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Taylor's Universe (Denmark) - 2004 - "Once Again"
TRACK LIST: 1. Groop 4:53 2. Oyster Jungle 4:19 3. Bellahoy 2:44 4. Conference at the Bird Mountain 9:45 5. Way Back in 1985 5:58 6. Suspect Terrain 4:27 7. Lazy B 8:43 All tracks: by Taylor, except 2: Vogel. LINE-UP: Robin Taylor - electric guitar & bass; keyboards; electronics; percussion Karsten Vogel - all saxophones & bass clarinet Pierre Tassone - violins Mads Hansen - drums With: Louise Nipper - vocalize Kim Menzer - didgeridoo Rasmus Grossell - drums Kalle Mathiesen - drums Produced & mixed by Taylor (May 2004). Engineered by Nipper (October - December 2003). Recorded at Soundscape Studio (Copenhagen).
Prolusion. In most cases I write such introductory lines prior to listening to what I have to describe, while now, I am doing this already well-acquainted with the material. I could not keep myself from playing "Once Again" right after I got it, as this is the first TAYLOR'S UNIVERSE album since 1998's "Experimental Health". Well, several other albums with Robin's direct participation were released during the last six years, but the three creative paths the man goes all lead to different musical dimensions. I feel very fortunate being familiar with all of Robin's solo works, as well as those by Taylor's Universe and Taylor's Free Universe (15 altogether to date). All of them are reviewed, and the reviews are >here, >here, >here and >here.
Synopsis. The fact that our hero's creation still remains inaccessible to the general progressive audience can be explained by many factors. The most significant of them lie, in my view, in the complexity of Robin's music and in the huge, sometimes striking, difference between symphonic and improvisational harmonies. There are relatively few people even among the really open-minded and profound Prog-lovers who would equally comprehend and love both of the harmonies, and the loser are usually the latter, which, though, are much more widespread than the former only in the works of Taylor's Free Universe. On the other hand, the complexity of Robin's music in general often makes it difficult to understand whether it is composed or improvised, which can also be disturbing for the listener. But here is finally an album, which might radically change the situation. On "Once Again" Taylor's Universe presents a perfect balance between complexity and melody. Free of any, say, improvisational licenses, the album won't be a closed book for you if only you aren't exclusively into Neo. What is more, most compositions are filled with magic (in the truest sense of the phenomena, I swear!), so the album will charm you and will absorb all your attention already upon the first spin. On any of the first five tracks: Groop, Oyster Jungle, Bellahoy, Conference at the Bird Mountain, and Way Back in 1985, the music is alternatively soft and aggressive, yet, consistently mesmerizing, retaining a subtle intensity throughout. This is still Fifth Element, which, however, is now based on a synthesis of Symphonic Art-Rock and either obscure (on 1 & 3) or manifest (on 2, 4, & 5) Cathedral Metal with elements of Jazz-Fusion, but without traditional jazz features. The variations of mood and energy within each of these compositions make for a constantly compelling listen. The outfit's core members, Robin and Karsten, are usually at the helm, creating a collage of loose, slippery leads, which intertwine with dynamic background textures, all being completely structured and excellently executed. The fat, quite heavy and intensive riffs of guitar or bass along with the parts of drums form the framework that solos of guitar, saxophones, synthesizer, piano, and mallet percussion weave their intricate, yet, always integral and beautiful web around. In other words, although the fixed basic arrangements make the compositions sound rhythmically pronounced, all the soloing lines are different, and there are many changes of theme and tempo in addition, all of which keeps the music both progressively interesting and immediately enthralling. Suspect Terrain is a bit jazzier in nature, but is still full of fresh ideas, clearly distinguishing it from the works of classic Jazz-Fusion. The last composition Lazy B is the only track here, which doesn't possess anything definitely new, but it is excellent in its own way. This is a slow, somewhat lazy, but tasty and impressive guitar Blues Rock enriched by lush passages of string ensemble and refined solos of saxophone.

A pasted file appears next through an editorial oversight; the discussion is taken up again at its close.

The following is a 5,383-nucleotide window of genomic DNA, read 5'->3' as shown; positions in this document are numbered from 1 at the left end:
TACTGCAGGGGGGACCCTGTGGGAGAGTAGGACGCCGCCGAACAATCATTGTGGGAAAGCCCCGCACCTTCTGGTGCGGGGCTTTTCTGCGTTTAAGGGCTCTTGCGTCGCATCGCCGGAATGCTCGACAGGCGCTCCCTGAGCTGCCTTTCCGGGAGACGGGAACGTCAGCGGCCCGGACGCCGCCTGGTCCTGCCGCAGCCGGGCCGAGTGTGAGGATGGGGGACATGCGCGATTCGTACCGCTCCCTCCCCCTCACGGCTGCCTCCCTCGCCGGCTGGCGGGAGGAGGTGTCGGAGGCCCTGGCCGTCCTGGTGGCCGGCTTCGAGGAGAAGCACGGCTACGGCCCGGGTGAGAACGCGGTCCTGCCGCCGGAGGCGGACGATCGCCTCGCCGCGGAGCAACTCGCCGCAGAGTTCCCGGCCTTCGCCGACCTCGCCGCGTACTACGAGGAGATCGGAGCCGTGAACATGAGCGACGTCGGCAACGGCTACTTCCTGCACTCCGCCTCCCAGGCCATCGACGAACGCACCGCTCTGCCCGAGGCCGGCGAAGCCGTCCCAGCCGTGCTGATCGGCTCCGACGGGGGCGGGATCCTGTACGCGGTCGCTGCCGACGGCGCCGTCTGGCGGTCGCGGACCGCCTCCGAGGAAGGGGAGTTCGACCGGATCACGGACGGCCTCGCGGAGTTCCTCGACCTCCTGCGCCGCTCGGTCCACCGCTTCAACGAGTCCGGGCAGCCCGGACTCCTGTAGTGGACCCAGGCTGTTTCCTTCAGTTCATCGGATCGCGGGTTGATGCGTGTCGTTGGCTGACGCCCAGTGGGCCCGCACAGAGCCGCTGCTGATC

Conclusion. I am not that satisfied with this review, as I feel I could not find enough proper words to express my thoughts on the album in the way that it is really worthy of. To be frank, it is much easier to write critical notes than to describe a thing that is perfect. Nevertheless, if my opinion on the band's previous recordings didn't always coincide with yours dear readers, try "Once Again", and there won't be variances between us this time. The album not only shows that a word like stagnation, not to mention decadence, isn't applicable to the creation of this unique musical communion from Denmark. A real thing of beauty, this is the finest, most coherent and impressive album in Robin's general discography, which will be a revelation for anyone having an idea of what Progressive Rock at its best should be about. (>Top-20)
VM: August 18, 2004
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